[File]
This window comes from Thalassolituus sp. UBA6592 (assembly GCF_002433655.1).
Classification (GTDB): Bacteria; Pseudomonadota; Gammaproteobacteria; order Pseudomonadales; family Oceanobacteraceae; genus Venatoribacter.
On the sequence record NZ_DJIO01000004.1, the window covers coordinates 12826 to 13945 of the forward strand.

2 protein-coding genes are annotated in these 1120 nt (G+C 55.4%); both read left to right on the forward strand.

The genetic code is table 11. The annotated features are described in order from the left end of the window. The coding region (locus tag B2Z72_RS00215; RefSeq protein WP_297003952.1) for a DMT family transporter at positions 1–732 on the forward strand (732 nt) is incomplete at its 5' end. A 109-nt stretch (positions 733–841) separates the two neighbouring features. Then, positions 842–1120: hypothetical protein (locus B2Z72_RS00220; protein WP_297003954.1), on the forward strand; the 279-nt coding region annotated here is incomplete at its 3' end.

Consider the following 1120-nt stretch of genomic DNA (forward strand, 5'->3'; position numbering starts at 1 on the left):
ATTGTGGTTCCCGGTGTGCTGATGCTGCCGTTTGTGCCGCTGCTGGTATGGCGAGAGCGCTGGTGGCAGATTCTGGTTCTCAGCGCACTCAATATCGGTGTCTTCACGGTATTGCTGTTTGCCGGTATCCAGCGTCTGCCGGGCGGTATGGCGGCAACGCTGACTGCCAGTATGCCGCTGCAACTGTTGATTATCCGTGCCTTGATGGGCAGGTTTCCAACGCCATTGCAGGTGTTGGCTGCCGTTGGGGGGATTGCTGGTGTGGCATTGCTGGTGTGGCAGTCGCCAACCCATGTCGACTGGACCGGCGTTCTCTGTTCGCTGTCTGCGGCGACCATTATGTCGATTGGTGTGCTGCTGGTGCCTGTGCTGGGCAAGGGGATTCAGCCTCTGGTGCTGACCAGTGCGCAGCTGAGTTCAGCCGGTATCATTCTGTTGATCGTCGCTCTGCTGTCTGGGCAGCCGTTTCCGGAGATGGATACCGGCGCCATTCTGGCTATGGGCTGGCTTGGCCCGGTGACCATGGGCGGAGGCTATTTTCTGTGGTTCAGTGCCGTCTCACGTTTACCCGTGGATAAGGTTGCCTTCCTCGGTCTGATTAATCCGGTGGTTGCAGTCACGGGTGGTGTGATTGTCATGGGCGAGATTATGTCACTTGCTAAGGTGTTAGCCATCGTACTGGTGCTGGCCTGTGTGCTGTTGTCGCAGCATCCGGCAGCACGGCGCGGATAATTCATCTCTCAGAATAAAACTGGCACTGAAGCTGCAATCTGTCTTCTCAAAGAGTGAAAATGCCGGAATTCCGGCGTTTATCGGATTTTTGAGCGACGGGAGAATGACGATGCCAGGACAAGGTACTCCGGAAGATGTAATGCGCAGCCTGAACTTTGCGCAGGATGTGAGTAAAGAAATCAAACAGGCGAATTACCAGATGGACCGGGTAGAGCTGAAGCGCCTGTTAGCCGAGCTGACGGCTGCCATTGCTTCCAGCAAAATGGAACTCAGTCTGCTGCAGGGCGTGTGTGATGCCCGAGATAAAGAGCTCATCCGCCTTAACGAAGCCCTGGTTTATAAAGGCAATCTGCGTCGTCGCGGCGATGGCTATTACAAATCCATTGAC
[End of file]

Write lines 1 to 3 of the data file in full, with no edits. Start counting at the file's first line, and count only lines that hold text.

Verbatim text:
This window comes from Thalassolituus sp. UBA6592 (assembly GCF_002433655.1).
Classification (GTDB): Bacteria; Pseudomonadota; Gammaproteobacteria; order Pseudomonadales; family Oceanobacteraceae; genus Venatoribacter.
On the sequence record NZ_DJIO01000004.1, the window covers coordinates 12826 to 13945 of the forward strand.